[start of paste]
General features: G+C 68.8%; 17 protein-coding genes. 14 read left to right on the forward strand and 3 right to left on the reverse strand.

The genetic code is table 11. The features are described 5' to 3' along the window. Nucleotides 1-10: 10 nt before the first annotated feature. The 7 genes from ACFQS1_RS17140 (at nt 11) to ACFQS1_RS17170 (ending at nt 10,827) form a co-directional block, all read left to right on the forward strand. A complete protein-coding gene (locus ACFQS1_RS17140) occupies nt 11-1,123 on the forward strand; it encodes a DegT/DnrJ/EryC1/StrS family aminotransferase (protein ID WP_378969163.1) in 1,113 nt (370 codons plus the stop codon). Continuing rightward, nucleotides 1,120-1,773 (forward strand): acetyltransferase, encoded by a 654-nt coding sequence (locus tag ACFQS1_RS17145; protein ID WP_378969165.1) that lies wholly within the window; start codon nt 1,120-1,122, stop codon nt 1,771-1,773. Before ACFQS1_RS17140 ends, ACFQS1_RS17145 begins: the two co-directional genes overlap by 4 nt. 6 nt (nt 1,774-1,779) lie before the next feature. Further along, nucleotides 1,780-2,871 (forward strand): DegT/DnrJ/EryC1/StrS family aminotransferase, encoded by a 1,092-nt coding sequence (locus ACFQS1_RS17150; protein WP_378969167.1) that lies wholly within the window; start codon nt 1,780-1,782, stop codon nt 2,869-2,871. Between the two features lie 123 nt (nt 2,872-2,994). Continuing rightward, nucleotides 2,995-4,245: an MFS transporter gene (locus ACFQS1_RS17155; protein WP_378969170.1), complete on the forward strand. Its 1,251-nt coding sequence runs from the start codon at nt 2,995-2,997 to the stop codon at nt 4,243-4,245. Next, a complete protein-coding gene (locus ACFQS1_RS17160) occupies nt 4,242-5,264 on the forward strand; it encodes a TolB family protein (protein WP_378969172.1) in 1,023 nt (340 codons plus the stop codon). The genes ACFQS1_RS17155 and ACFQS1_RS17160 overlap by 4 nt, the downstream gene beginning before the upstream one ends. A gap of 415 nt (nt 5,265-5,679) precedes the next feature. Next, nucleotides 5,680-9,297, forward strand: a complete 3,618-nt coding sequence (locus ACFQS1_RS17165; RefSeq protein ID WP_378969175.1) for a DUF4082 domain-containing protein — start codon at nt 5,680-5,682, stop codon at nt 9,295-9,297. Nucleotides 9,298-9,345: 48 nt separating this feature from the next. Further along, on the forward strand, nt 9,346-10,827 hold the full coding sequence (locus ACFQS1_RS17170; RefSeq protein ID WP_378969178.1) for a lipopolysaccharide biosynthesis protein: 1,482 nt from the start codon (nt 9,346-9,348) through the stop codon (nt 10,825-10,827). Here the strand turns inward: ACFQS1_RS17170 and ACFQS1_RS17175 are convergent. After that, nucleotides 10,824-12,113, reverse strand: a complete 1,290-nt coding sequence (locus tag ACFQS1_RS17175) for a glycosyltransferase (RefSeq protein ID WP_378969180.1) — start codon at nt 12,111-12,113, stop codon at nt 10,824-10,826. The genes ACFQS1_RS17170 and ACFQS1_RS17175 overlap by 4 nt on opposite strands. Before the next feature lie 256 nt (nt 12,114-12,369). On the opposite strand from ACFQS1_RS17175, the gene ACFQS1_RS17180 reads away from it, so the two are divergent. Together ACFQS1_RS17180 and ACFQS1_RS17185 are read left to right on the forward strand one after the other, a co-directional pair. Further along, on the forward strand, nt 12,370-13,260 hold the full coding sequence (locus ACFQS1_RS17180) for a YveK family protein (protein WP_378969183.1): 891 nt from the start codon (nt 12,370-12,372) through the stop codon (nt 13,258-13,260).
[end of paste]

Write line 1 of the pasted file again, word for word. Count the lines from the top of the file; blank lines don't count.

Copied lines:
General features: G+C 68.8%; 17 protein-coding genes. 14 read left to right on the forward strand and 3 right to left on the reverse strand.